Paul Berne Burow

PhD Candidate in Anthropology / Forestry & Environmental Science

Photo of Paul Berne Burow


Room 115
Greeley Memorial Lab
370 Prospect Street
New Haven, CT

Education & Curriculum Vitae

Ph.D. Yale University 2023 (Expected)
M.Phil. Yale University
M.E.Sc. Yale University
B.A. University of California, Davis



I am a Ph.D. Candidate in the combined doctoral degree program between the School of the Environment and Department of Anthropology at Yale University. My work examines the cultural dynamics of environmental change in North America. I study how Indigenous and rural communities are impacted by changing ecosystems tied to land-use practices, climate change, and settler colonialism.

My dissertation, The Ecology of Belonging: Cultural Dynamics of Environmental Change in the North American West, examines how Indigenous and rural communities with strong cultural ties to landscapes and land-based practices are impacted by socioecological change in the western United States. It investigates changing configurations of plants and animals on landscapes as they intersect with the cultural practices of Indigenous peoples and livestock ranchers on public lands by attending to experiences of social belonging and sense of place among rural communities. It also evaluates the role of environmental governance in managing novel ecosystems, cultural resources, and the restoration of native species. This project offers insight into the implications of land management and public lands policy for rural communities facing rapid socioecological change in the rural US West. It links material changes on the landscape to historical land management practices and shifting experiences of place that are affecting the land-based practices and cultural attachments that communities maintain with rural lands.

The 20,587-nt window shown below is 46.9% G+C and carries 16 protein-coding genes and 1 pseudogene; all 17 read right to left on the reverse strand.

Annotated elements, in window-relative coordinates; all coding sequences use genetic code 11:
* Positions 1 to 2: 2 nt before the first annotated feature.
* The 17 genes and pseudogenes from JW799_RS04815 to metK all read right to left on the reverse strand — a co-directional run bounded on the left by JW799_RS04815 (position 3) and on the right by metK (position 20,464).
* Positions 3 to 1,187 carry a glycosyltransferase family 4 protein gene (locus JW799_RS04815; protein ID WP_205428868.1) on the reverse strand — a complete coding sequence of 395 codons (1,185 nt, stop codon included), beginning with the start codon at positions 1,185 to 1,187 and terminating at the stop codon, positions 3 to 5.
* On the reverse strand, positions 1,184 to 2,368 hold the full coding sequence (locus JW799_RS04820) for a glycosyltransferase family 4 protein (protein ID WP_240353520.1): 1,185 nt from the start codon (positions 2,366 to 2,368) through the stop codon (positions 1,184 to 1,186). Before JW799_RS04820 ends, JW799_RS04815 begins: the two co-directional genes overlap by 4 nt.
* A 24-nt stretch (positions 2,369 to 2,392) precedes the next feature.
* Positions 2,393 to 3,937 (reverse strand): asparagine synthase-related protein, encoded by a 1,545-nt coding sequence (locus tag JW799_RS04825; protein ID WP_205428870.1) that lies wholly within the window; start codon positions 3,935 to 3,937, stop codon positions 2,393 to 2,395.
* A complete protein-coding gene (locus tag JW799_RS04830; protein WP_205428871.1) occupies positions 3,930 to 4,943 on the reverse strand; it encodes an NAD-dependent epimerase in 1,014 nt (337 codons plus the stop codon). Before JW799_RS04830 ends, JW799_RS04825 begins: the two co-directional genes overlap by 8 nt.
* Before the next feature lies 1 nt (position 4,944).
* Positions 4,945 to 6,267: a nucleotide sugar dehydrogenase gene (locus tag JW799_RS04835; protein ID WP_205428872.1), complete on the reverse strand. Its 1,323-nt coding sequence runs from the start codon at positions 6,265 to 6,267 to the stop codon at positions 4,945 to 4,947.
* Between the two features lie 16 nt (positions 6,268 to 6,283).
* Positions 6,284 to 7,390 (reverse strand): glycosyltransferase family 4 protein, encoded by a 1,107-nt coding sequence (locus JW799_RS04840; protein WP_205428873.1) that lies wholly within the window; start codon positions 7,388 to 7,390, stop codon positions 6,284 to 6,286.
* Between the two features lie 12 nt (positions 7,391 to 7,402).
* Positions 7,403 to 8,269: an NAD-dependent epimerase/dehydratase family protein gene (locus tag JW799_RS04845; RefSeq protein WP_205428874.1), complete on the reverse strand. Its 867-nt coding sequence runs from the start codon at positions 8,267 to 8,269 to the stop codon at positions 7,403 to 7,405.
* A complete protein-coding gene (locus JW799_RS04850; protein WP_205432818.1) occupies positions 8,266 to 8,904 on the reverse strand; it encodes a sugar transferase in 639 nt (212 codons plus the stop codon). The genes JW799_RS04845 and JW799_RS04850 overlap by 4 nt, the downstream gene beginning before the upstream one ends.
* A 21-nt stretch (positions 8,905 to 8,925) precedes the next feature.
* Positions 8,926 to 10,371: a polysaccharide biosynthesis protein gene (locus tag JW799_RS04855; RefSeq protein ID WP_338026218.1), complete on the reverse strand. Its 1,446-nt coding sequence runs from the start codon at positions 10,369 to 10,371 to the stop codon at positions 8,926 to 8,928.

My work informs cutting-edge public lands policy and practice for diverse rural communities with strong cultural ties to landscapes across North America. My research methods draw from anthropology and the human environmental sciences, using a mixture of qualitative and quantitative approaches including: ethnography, household/social surveys, historical archives, social-ecological field surveys, and spatial analysis.

Find a complete list of publications here:

My research is funded through Yale University and external grants from the U.S. Department of Agriculture, Wenner-Gren Foundation, National Science Foundation, and University of California.

Keywords: conservation, culture and politics, environmental governance, environmental justice, ethnoecology, forestry and forest ecology, indigeneity, multispecies ethnography, political economy, ranching, settler colonialism.

Geographies: North America, United States, Native America, Rural America, American West, California, Nevada.

See *new* work on the long-term impacts of land dispossession and forced migration on Indigenous peoples in North America: